More info at Avalanche.org

Winds out of the East coupled with 8-10” of new snow in the higher elevations have created slabs that will be easy to trigger this morning.  These slabs will range in depth from 10-14”.  With more snow and wind in the forecast, expect these slabs to increase in depth and sensitivity.  These slabs will be most sensitive as they are forming.

With winds blowing predominantly out of the East, it is safe to assume that West aspects will be wind loaded today.  However, as wind interacts with terrain, it often changes direction.  Because of this it is important to learn how to recognize wind loaded terrain features.  Look for smooth, rounded and pillowy surfaces.  Shooting cracks are commonly found on wind loaded features and are an obvious sign of unstable snow.

Avoiding wind loaded areas will be your best bet for managing this avalanche concern today.

Avalanche Problem 2
  • Wet Loose
    Wet Loose
Wet Loose
Wet Loose avalanches are the release of wet unconsolidated snow or slush. These avalanches typically occur within layers of wet snow near the surface of the snowpack, but they may quickly gouge into lower snowpack layers. Like Loose Dry Avalanches, they start at a point and entrain snow as they move downhill, forming a fan-shaped avalanche. Other names for loose-wet avalanches include point-release avalanches or sluffs. Loose Wet avalanches can trigger slab avalanches that break into deeper snow layers.
More info at Avalanche.org

Rain and above freezing temperatures have and will continue to create weak surface snow.  In terrain over 40 degrees in the lower elevations be on the lookout for human triggered wet loose avalanches to move slowly.  There is potential for these to gain enough mass to knock a person over and increase chances for injury.  If you are sinking more than a few inches below the surface, it is time to back off of steep terrain.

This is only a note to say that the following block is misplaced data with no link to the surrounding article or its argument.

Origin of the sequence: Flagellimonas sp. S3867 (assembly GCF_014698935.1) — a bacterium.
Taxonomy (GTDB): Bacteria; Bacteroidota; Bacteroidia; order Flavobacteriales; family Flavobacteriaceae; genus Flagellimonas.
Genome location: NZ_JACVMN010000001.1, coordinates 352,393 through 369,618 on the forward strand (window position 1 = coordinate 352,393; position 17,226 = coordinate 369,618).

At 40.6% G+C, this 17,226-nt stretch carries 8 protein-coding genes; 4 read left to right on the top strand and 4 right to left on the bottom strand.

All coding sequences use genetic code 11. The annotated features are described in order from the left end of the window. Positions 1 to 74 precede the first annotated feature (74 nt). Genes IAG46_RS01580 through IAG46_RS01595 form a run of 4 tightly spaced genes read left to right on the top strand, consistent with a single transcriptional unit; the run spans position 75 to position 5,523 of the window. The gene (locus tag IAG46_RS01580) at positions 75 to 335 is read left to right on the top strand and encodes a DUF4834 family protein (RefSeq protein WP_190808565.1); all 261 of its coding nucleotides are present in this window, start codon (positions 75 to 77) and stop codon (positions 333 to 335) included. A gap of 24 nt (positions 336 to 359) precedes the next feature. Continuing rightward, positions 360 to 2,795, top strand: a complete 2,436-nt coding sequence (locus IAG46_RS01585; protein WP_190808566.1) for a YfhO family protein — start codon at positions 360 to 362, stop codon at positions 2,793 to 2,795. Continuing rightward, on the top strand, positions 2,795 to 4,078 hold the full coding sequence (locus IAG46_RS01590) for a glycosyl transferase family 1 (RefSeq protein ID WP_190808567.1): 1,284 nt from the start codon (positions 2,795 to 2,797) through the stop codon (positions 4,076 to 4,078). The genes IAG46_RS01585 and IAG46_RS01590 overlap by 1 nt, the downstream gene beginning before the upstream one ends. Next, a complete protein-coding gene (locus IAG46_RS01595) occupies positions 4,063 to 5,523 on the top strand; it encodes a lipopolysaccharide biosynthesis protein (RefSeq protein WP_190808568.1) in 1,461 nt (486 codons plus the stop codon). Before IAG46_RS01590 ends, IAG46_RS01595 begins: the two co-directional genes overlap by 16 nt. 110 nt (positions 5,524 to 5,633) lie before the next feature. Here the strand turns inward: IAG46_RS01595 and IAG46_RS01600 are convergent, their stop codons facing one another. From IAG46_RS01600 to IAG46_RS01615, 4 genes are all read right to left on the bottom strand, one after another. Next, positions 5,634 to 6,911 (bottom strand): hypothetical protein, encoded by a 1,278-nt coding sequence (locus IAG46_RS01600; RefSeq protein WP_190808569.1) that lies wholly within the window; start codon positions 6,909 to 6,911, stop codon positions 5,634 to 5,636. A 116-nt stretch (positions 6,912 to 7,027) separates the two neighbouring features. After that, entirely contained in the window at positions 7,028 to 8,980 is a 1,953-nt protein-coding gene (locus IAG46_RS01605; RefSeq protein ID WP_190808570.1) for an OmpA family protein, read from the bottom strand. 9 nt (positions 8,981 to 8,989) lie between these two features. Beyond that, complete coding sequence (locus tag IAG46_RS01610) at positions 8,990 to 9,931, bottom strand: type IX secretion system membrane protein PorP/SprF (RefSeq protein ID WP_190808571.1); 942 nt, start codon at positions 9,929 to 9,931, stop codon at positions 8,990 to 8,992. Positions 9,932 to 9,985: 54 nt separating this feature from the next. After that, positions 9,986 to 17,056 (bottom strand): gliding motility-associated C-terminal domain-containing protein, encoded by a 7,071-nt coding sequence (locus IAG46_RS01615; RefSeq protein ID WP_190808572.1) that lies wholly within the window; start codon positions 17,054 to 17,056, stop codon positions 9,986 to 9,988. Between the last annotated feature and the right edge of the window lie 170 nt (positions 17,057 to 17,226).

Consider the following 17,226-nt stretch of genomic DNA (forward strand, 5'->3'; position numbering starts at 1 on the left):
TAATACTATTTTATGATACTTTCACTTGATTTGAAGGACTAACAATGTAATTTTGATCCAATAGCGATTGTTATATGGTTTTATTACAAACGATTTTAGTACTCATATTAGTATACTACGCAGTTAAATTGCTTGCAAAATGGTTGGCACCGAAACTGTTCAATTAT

Sat, April 26th, 2014

In the past 24 hours 8 € snow containing .8 € of water have fallen at the Center Ridge SNOTEL site.   Rain/snow line has fluctuated between 500′-1,800′.   Winds have been blowing steadily out of the East, with Sunburst averaging 25 mph (max gust 49 mph).   Temperatures at ridge tops have been in the mid 20s F (Sunburst 24 hr avg=23.2 F)

Today expect more precipitation, with the bulk of it arriving later in the day.   As much as 5 € of additional snow can be expected by sunset.   Winds will continue to be in the moderate range, 25-35 mph out of the East.   Rain/snow line should hover around 1,500-1,800′.   Temperatures at 1,000′ will reach into the low 40s F.

Unsettled weather will persist through the weekend.   Moving into the early part of next week drier conditions should take over as the Low currently stalled over the area makes an exit.

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This is a general backcountry avalanche advisory issued for Turnagain Arm with Turnagain Pass as the core advisory area. This advisory does not apply to highways, railroads or operating ski areas.